As I have reported before, when I shopping for my first handgun in 1992, I was at a gun store in Marietta, Georgia, and had decided to buy a Taurus PT92, the Brazilian copy of the Beretta 92. However, when the clerk asked for my identification so he could run my background check, I discovered that, as an Alabama resident, I could not legally purchase a handgun in Georgia.
Why? Good question. The originators claimed it would cut down on gun trafficking by criminals, since they could not be sure that an out-of-state purchaser was legally allowed to by a gun. There was no easy way to run a background check on someone out of state in a reasonable length of time.
Given the improvements in communications since the law was first passed, and especially in light of the National Instant Criminal Background Check System, or NICS, this argument has become invalid.
And, finally, the courts have agreed, as a federal appeals court ruled today that disallowing interstate handgun sales through licensed FFL holders was unconstitutional under the Second Amendment.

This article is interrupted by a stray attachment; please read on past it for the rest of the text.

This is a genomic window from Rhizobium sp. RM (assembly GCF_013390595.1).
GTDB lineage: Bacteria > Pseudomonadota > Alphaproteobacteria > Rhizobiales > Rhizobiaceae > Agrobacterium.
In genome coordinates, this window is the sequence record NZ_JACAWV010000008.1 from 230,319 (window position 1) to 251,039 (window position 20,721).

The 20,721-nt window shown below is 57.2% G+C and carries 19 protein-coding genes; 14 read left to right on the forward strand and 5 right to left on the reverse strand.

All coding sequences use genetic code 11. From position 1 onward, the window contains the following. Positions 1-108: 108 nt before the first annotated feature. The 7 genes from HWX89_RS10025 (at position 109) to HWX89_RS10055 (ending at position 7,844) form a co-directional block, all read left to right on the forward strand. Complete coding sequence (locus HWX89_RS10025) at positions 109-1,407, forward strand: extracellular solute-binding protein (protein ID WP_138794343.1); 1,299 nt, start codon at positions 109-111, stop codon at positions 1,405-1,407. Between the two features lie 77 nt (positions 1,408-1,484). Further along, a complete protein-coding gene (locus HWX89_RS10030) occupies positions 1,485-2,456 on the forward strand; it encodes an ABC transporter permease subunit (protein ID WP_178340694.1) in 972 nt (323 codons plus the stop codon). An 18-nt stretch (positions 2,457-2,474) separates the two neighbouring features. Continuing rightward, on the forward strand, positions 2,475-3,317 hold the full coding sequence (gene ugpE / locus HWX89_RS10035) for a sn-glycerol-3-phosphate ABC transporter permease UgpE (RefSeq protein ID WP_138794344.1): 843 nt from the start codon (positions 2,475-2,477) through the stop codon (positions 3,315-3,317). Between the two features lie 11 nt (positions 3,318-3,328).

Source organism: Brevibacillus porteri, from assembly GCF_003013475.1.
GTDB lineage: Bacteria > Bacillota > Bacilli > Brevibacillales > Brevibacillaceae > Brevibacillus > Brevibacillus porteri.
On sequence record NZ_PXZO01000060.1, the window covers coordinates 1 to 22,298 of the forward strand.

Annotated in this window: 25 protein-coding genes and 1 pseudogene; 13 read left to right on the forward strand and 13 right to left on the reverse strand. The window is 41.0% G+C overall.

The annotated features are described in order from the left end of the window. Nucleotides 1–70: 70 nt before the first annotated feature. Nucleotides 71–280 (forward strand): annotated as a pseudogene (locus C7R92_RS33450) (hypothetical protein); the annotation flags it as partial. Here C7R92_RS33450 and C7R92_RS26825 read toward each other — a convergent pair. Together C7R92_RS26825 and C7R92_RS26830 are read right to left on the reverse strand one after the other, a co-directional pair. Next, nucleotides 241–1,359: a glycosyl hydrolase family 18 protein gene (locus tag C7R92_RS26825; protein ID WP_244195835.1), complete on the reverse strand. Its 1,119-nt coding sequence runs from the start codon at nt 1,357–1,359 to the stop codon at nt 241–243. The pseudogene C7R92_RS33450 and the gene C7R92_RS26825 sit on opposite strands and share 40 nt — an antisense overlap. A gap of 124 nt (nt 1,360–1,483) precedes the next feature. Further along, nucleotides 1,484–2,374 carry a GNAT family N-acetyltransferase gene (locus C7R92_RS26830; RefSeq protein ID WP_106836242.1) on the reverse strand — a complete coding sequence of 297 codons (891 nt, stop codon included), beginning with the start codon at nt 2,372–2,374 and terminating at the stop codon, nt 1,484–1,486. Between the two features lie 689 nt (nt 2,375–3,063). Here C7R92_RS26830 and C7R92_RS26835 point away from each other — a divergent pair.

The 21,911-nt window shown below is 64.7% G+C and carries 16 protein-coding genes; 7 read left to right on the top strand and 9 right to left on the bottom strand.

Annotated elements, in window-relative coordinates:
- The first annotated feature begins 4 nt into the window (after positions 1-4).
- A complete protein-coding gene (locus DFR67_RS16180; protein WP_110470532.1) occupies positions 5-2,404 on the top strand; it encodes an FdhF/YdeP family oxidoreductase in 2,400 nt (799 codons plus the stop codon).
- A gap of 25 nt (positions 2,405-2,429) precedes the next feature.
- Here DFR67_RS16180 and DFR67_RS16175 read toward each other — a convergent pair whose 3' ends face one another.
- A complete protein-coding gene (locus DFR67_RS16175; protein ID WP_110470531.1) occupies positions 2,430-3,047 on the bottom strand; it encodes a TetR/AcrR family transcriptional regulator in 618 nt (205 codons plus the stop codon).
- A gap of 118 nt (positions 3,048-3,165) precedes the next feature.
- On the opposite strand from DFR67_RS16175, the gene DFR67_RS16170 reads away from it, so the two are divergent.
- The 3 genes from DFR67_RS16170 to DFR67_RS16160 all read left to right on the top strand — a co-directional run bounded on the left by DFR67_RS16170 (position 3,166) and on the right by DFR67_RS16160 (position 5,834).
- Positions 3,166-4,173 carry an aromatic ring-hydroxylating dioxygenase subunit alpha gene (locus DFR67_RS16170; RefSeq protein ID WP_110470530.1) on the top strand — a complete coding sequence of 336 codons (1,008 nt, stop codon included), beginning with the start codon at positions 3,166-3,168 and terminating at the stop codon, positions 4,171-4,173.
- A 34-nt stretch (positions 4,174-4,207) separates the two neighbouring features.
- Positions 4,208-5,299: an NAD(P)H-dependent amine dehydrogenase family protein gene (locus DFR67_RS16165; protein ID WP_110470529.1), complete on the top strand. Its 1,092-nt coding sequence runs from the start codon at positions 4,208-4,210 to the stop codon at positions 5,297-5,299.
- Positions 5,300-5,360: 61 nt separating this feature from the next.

This should mean that eventually, once the BATFE sends guidance to gun stores and FFL holders, we would be able to buy handguns through any FFL holder, no matter where it is located.
Now, given my penchant for Glocks (having bought, instead of the Taurus, a Glock 17, upon return to Alabama), how would my life be different today, had I bought the Taurus?
Would I have won free Tauruses in the Taurus Shooting Sports Foundation matches?
Whose pictures would I have in the office, if not the Gunny?
I can only wonder.
2 thoughts on “How History Might Have Been Different”
It will be interesting to see how this ultimately plays out in the Supreme Court…
Indeed. I am not rushing to Alabama to go shopping, though. Not until ATF does their thing. I know enough FFLs to know when that happens. And things ought to get fun, especially for those in Kali.
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